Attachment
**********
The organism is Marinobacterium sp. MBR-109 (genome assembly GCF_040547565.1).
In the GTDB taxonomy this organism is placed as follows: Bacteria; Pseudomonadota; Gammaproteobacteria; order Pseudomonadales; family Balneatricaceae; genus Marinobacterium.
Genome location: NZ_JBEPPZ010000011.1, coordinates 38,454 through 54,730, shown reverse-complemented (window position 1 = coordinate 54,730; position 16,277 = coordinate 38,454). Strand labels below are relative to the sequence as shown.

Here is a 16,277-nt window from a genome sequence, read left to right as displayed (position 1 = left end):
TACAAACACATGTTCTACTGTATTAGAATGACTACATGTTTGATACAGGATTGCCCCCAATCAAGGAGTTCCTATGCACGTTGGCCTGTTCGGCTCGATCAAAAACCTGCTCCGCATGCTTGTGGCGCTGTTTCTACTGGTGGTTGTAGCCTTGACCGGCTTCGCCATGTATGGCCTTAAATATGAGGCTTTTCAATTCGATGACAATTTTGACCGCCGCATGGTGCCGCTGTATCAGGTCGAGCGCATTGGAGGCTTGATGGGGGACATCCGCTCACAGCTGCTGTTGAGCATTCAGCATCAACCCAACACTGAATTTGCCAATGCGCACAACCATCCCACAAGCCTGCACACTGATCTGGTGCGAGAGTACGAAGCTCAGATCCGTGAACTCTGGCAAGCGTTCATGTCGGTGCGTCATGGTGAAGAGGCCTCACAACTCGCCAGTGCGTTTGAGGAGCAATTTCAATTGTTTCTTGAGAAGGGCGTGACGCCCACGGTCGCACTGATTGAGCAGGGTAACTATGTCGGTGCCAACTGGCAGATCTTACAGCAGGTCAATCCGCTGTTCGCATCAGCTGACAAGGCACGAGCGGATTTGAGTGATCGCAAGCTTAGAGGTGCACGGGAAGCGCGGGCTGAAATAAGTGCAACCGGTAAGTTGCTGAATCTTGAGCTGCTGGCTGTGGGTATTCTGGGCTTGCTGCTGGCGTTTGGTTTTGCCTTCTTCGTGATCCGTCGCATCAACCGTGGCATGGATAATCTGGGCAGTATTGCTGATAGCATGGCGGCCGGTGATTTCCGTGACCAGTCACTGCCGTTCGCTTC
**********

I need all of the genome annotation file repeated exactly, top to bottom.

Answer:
The organism is Marinobacterium sp. MBR-109 (genome assembly GCF_040547565.1).
In the GTDB taxonomy this organism is placed as follows: Bacteria; Pseudomonadota; Gammaproteobacteria; order Pseudomonadales; family Balneatricaceae; genus Marinobacterium.
Genome location: NZ_JBEPPZ010000011.1, coordinates 38,454 through 54,730, shown reverse-complemented (window position 1 = coordinate 54,730; position 16,277 = coordinate 38,454). Strand labels below are relative to the sequence as shown.

Here is a 16,277-nt window from a genome sequence, read left to right as displayed (position 1 = left end):
TACAAACACATGTTCTACTGTATTAGAATGACTACATGTTTGATACAGGATTGCCCCCAATCAAGGAGTTCCTATGCACGTTGGCCTGTTCGGCTCGATCAAAAACCTGCTCCGCATGCTTGTGGCGCTGTTTCTACTGGTGGTTGTAGCCTTGACCGGCTTCGCCATGTATGGCCTTAAATATGAGGCTTTTCAATTCGATGACAATTTTGACCGCCGCATGGTGCCGCTGTATCAGGTCGAGCGCATTGGAGGCTTGATGGGGGACATCCGCTCACAGCTGCTGTTGAGCATTCAGCATCAACCCAACACTGAATTTGCCAATGCGCACAACCATCCCACAAGCCTGCACACTGATCTGGTGCGAGAGTACGAAGCTCAGATCCGTGAACTCTGGCAAGCGTTCATGTCGGTGCGTCATGGTGAAGAGGCCTCACAACTCGCCAGTGCGTTTGAGGAGCAATTTCAATTGTTTCTTGAGAAGGGCGTGACGCCCACGGTCGCACTGATTGAGCAGGGTAACTATGTCGGTGCCAACTGGCAGATCTTACAGCAGGTCAATCCGCTGTTCGCATCAGCTGACAAGGCACGAGCGGATTTGAGTGATCGCAAGCTTAGAGGTGCACGGGAAGCGCGGGCTGAAATAAGTGCAACCGGTAAGTTGCTGAATCTTGAGCTGCTGGCTGTGGGTATTCTGGGCTTGCTGCTGGCGTTTGGTTTTGCCTTCTTCGTGATCCGTCGCATCAACCGTGGCATGGATAATCTGGGCAGTATTGCTGATAGCATGGCGGCCGGTGATTTCCGTGACCAGTCACTGCCGTTCGCTTC